In the next issues of the magazine, as part of the report Ernest Hemingway in 1960s Cuban cinema, we’ll delve into the presence of the US novelist in the films Hemingway, Desarraigo and Memorias del Subdesarrollo.
Beyond the cultural appeal that Hemingway could have on ICAIC filmmakers at that time, it would be interesting to trace the symbolic imprint, that is, what the use and circulation of a name like that of Hemingway represented in a foundation decade...
Juan Antonio García Borrero
Driven by the previous statement by García Borrero(1) , I felt the immediate need of focusing on a theme that is part of the book The Hemingway myth in Cuban audiovisuals(2)and sum up in a text some ideas that, focused on this foundation decade the seasoned critic refers to -which he like no other Cuban researcher has managed to reflect in terms of film analysis, which means not only the study of texts but also of context- can arouse new thoughts in those interested in the topic.
It is necessary, before delving into and analyze three Cuban films of the 1960s that “made use of and circulated\" Hemingway as a topic or referent of broad symbolic connotations(3), to approach the specific situational peculiarities giving rise to the Cuban myth of Hemingway in the collective imagination of the emerging revolutionary Cuba of those years.
Hemingway is a complex sign, first, because it represents, internationally, one of the 20th century’s cultural myths. In the world, his mythical importance has dissimilar connotations, for which time and space are variables determining and distorting meaning. Cuba, in the 1960\'s, acts as one of these variables.
The triumph of the Cuban Revolution surprised Hemingway in the United States. He was excited (4) about the change and made three visits to the island: March-April, 1959; November, 1959; February-July, 1960. It’s worth mentioning that Hemingway\'s public comments about the Cuban Revolution were always favorable. The Revolución newspaper published his words of November 4, 1959, upon his arrival in Havana: “I am very happy to be here again, because I consider myself a Cuban. I did not believe any of the information published abroad against Cuba. I sympathize with the Cuban government and with all our difficulties. I do not want you to think of me as a Yankee.” After kissing a Cuban flag given to him as part of the welcoming ceremony, a photographer asked him to repeat the gesture to capture it, and the writer refused, arguing: \"I\'ve kissed it sincerely\" (5).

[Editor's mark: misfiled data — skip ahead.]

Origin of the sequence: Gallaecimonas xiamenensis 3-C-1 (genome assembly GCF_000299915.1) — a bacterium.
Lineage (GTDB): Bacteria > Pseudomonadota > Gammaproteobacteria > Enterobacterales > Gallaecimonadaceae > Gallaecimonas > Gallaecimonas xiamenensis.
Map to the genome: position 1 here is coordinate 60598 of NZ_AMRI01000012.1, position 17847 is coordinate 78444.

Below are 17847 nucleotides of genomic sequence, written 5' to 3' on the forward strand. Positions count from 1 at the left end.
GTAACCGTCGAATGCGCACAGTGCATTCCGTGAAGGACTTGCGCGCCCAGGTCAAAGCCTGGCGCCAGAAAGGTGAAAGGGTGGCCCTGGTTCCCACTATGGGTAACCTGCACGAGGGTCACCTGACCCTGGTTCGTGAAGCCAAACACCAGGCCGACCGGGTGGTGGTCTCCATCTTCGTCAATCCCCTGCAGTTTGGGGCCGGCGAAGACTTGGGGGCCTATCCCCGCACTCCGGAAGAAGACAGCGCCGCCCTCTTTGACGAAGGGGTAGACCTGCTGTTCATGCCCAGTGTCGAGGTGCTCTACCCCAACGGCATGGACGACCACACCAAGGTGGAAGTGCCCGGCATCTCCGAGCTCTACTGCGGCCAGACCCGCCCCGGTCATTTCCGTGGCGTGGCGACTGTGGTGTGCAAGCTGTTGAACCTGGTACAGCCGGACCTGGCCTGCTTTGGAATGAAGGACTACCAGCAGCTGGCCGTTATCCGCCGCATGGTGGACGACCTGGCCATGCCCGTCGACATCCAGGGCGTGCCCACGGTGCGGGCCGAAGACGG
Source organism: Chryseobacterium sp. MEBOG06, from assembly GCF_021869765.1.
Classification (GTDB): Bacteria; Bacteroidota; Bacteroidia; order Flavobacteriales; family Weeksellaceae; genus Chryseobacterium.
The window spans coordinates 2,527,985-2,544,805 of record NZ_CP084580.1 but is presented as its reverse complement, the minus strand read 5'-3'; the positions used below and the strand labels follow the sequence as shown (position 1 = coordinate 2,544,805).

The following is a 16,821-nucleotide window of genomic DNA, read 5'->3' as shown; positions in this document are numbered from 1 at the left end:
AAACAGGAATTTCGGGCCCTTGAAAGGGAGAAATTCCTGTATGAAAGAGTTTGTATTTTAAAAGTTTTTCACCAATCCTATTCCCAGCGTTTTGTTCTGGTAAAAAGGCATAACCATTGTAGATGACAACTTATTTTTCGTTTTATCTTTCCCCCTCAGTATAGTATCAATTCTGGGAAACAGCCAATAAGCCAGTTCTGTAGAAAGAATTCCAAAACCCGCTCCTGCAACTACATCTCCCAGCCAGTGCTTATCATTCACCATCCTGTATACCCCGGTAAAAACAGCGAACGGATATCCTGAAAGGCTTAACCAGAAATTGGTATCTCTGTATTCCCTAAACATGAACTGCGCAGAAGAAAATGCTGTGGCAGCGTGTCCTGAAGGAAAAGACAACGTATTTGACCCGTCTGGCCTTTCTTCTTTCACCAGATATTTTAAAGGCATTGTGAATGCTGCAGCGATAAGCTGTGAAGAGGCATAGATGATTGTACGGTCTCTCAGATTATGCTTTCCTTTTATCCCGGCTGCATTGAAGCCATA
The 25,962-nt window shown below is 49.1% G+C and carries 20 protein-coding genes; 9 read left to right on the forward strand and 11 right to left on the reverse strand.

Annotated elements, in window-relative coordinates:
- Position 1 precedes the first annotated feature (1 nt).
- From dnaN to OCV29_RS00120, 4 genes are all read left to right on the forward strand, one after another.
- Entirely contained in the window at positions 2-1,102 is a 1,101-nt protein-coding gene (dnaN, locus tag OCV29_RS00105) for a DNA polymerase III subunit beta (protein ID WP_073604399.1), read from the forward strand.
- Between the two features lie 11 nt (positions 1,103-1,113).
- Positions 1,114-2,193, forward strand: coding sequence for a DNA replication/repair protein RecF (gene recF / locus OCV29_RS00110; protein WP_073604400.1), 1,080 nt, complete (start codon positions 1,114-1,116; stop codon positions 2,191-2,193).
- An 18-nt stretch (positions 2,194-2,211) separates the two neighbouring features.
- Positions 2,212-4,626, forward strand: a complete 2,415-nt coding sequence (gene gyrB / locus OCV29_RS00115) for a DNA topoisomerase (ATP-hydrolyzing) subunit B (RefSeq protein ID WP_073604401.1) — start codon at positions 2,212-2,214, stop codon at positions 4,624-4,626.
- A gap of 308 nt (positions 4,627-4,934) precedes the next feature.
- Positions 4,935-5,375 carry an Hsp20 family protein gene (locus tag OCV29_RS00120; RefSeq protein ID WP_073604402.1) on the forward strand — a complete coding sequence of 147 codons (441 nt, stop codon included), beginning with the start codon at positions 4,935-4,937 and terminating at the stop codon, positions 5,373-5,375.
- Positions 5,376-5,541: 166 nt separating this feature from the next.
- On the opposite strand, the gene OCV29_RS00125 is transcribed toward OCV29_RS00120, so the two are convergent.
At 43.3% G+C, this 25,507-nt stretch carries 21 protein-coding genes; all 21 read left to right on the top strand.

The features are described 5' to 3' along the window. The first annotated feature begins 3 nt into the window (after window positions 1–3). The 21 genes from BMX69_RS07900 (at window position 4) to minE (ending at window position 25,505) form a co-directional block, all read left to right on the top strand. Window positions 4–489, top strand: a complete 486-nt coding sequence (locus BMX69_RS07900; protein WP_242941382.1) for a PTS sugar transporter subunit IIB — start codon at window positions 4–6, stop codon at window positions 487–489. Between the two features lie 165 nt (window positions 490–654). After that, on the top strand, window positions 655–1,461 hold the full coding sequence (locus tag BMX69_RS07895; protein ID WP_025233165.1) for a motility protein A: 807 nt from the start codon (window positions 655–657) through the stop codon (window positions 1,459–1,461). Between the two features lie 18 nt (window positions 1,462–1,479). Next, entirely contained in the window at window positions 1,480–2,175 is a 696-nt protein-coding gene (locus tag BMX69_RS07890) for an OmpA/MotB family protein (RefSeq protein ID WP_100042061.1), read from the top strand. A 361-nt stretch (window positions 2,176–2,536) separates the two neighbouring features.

Reports on his arrival in Havana on November, 1959, prompted a letter sent by Hemingway to his friend Colonel Charles Buck Lanham, in which he explains that having said that he wasn’t a Yankee did not mean to deny his condition as an American, since he had fought more than any other man for his country without expecting any compensation, adding that he believed in \"the historical necessity of the Cuban Revolution.\"
Hemingway, like Sartre and other non-Cuban writers would be one of the voices that publicly defended the Cuban Revolution in its early years. His condition as an American and, in turn, as a resident on the Caribbean island, give importance and credibility to his comments and made them representative, in addition to being one of the best-known figures internationally. Therefore, his stance before the media as a friend of Cuba and of the Cuban Revolution is one of the key signifiers in Cuban environment, and with important political connotations for the vision of the new Cuba being formed then in the international arena.
But some comments to his friend Hotchner show his difficult position in the conflict between his country of origin and the Caribbean island:
... The climate created by Castro is something else. It’s not good. It is not completely good. I can’t tell you what will happen when I return to work in January, and what I most want is to return to writing. I pray to Christ for the US not to cut the sugar quota. That would be really unfortunate. It would turn Cuba into a gift for the Russians. You\'d be amazed at the changes. Good ones and bad ones. A lot of good things. After Batista, any change could only be an improvement. But the anti-American feeling is growing -everywhere. It scares you. If this really changes, I\'m sure they will take me out of this business(6).
With respect to Hemingway’s relationship with Cuba in those years, Edmundo Desnoes said: \"Hemingway had doubts in private about our Revolution, but his public position was almost always worthy.\" (7)
Undoubtedly, from all his statements we can interpret that Hemingway not only shared the enthusiasm of his time regarding the emerging Revolution of 1959, but that he also perfectly understood the need for political change on the island.
However, his condition as an American –vital in Hemingway-; the possible end of the lifestyle he had until then, in the Las Vegas of that time, being part of the country exerting power over its neo-colony: the growing conflict between the two countries and the aggressive nature U.S. policy was adopting until the breaking-off of its relations with Cuba; the aggravation of anti-American and anti-imperialist slogans proclaimed by a passionate people, gradually shape an increasingly complicated situation that explains other more personal reactions -doubt, questioning, the possibility of having to leave the country-, narrated by his friend Hotchner and by his last wife, Mary Welsh.
In May, 1960, Ernest Hemingway and Fidel Castro met during the Marlin Fishing Tournament and no records of other encounters can be found. However, the snapshots taken during the awards ceremony by important Cuban press photographers like Salas and Korda gave birth to the myth of friendship between the two figures.